Welcome to this blog which is intended to accompany a website on how Suffolk was defended during the Second War. The blog will describe my trips out and about looking for the remains of the Second War defences while the Website will concentrate on putting these into context.

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Tuesday, 21 January 2014

Wangford Auxiliary Unit Operations Base

The story of Churchill's so called "Secret Army" is becoming well known these days, after many years of being shrouded in secrecy. The story of the Auxiliary Units can be traced back to 1938, when Major Grand set up a section of the Foreign Office known as section D – its task ‘To investigate every possibility of attacking potential enemies by means other than the operations of military forces’. In 1940 the government, anxious about a potential German invasion, tasked Section D with setting up a British guerrilla force. However due to lack of resources not much was done except hide dumps of explosives around Britain with the apparent hope that someone may use them to attack the enemy.

The task of forming an underground army that would operate in the event of a German invasion was then given to Colonel Gubbins (who led his Independent Companies in Norway, which on withdrawal to Britain were formed into units called ‘Commandos’). This new underground army was organised within GHQ Home Forces and Ironside promised Col Gubbins whatever men and supplies he asked for.  It was one of the best kept secrets of the war.

The new units were called ‘Auxiliary Units’ – a name chosen because it was vague and would not create too much suspicion. The plan was to create Resistance units in a Coastal strip, no more than 30 miles wide, as any invasion force would be must vulnerable within the first few days of landing. The Units would go to ground on invasion and emerge to carry out attacks on occupying German forces.

These units needed a hideout or "Operations Base" in which to go to ground. These were normally located in small isolated woods or copses. Most were based on the "cut and cover" form of dug out, either a simple elephant iron shelter or more complex constructions. Most were constructed by the Royal Engineers. In these shelters would have been bunks, stocks of food, chemical toilets and small stores of ammunition; most of the ammunition / explosives was often stored in separate locations. 

The Wangford OB is a particularly well constructed hideout. It consists of a sunken main entrance constructed from concrete blocks with iron an iron rung ladder for access. The main chamber is a classic elephant iron structure set on a concrete base. The emergency exit has collapsed.





Above: The Wangford OB


A Valor stove, bucket, some pans etc from the period still remain inside.


Sunday, 5 January 2014

Diver Gun Strip Site T18

Finally got round to recording Diver Battery T18 today. Not much remains - just a few concrete bases for huts and perhaps three out of the four gun pits. T18 was a HAA battery, i.e. 4 x 3.7" guns.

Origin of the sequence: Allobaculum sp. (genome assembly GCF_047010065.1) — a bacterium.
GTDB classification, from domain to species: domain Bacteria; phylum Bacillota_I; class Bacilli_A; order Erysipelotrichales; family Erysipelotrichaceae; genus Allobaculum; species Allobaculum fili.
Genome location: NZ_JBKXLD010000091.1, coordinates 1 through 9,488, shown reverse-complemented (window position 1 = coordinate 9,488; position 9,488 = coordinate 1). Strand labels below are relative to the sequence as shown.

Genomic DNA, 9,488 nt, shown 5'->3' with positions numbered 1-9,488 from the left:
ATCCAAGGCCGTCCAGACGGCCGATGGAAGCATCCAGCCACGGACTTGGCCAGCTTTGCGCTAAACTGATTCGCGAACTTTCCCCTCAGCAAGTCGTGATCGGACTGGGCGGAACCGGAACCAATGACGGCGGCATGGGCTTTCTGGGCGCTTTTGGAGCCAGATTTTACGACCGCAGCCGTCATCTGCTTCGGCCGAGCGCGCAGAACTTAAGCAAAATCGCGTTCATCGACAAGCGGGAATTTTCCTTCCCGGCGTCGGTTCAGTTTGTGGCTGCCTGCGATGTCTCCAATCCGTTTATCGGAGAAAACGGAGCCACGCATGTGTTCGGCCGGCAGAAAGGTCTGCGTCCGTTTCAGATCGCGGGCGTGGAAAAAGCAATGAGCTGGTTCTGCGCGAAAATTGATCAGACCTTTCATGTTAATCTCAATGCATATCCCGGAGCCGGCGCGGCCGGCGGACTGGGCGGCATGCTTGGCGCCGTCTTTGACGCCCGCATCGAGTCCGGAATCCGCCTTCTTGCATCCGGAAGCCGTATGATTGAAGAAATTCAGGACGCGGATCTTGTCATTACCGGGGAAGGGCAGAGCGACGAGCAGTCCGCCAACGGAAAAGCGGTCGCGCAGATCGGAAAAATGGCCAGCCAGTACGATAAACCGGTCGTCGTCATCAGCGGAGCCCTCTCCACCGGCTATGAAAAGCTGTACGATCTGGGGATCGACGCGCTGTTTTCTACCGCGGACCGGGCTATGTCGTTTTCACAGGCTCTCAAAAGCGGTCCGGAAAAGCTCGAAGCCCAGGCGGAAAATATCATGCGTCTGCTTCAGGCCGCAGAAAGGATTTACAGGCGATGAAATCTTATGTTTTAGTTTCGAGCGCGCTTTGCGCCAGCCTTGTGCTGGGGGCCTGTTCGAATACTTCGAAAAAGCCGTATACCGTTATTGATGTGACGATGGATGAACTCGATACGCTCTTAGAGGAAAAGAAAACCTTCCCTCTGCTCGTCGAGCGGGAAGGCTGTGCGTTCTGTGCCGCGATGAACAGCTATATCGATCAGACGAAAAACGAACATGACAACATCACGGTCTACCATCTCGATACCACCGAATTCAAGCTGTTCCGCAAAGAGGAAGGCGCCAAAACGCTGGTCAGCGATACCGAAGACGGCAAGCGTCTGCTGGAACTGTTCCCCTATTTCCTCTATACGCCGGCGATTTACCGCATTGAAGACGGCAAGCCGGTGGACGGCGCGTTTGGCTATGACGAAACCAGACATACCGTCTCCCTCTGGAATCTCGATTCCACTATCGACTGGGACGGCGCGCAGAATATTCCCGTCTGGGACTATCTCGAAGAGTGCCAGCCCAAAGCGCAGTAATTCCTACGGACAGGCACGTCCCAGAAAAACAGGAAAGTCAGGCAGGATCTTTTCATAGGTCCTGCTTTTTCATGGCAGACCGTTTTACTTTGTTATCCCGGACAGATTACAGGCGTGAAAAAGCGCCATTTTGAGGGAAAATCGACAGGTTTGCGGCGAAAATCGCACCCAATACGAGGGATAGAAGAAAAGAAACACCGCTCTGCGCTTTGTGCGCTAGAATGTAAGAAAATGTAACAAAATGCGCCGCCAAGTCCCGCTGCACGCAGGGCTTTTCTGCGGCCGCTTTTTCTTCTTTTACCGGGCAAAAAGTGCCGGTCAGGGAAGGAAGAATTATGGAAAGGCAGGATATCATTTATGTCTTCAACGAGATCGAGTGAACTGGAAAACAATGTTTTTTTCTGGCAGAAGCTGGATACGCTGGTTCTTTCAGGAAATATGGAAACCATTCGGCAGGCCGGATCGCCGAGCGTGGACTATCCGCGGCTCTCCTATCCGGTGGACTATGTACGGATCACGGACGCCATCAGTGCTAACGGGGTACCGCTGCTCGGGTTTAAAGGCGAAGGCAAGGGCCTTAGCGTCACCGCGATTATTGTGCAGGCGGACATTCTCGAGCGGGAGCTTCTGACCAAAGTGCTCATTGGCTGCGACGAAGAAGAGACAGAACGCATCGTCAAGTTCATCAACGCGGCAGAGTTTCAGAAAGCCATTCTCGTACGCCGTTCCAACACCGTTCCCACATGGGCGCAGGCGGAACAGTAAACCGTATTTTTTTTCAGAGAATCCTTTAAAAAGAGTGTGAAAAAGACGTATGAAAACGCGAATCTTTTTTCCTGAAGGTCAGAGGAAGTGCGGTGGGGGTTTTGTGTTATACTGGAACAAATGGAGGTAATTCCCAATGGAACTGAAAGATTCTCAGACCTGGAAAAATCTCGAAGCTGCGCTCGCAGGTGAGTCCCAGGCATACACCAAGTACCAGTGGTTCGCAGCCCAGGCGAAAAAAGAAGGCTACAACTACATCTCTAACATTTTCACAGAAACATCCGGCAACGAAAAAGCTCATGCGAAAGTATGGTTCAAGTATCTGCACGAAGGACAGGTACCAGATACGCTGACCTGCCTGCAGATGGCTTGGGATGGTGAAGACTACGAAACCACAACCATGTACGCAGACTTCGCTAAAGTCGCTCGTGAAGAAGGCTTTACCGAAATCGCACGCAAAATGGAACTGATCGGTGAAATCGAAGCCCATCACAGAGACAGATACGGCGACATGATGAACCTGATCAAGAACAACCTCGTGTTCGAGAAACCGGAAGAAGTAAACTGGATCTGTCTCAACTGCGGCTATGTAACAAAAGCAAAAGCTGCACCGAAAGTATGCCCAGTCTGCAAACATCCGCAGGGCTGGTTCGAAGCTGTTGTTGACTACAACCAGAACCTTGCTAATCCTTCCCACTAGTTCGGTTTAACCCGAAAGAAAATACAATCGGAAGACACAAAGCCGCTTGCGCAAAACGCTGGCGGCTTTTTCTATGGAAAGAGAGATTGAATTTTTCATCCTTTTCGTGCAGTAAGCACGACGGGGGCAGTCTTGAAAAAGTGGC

Above: 1945 aerial of T18 - the huts can still be clearly seen. 

I could only find the remains of four concrete bases for the huts, although others may still remain buried under the leaf litter or covered over by gorse scrub.


Above: Remains of a concrete base for a hut.

Something I had not picked up before on my previous visits to this site was that the course of the Sommerfield track laid around the perimeter of the site can still be followed in places.  Sommerfield track consisted of 2 inch or three inch mesh netting reinforced with 3/4 inch mild steel rods at 8 inch centers. The track is joined longitudinally by buckles and transversely by linking bars held down by special angle iron pickets. It was supplied in rolls 25 yards long by 10ft 7ins wide. 







Above: Top image clearly shows where Sommerfield track was once laid. Note the circled angle iron picket used to hold down the track.
Middle two images shows a pile of the angle iron pickets used to hold down Sommerfield track.
The second image shows the  group of pickets a couple of years back when the ground was much more open (following some heathland restoration work). 
Bottom image shows Sommerfield track being laid for it's original intended purpose - a temporary runway for an airfield. Note the angle iron pickets. 

The gun pits provide a bit of a problem. Although they match the dimensions and spacing you would expect for the depression in which a Pile mattress would have been constructed to mount the guns on, they are not orientated in the direction you would expect given the Bonzo engagement arc for this battery was 30 deg to 170 deg (Bonzo was the code word for  proximity fused shells). The guns should be placed at right angles to a line bisecting the Bonzo engagement arc i.e. aligned along a line  10 deg to 190 deg. Despite much searching there was no sign of a fourth pit. 


Above: GPS data calibrated onto the aerial photo of the battery. The remains of the four huts are shown in black, the course of the Sommerfield track in red and the three possible gun pits are the red circles. They are clearly no where near aligned along the line 10 deg to 190 deg. (Remember the layout for Diver guns was an inverted bow - see main website).




Above: An image of each of the three pits. The diameter of the pits was approx 18-21 ft i.e. what you would expect for a pile mattress.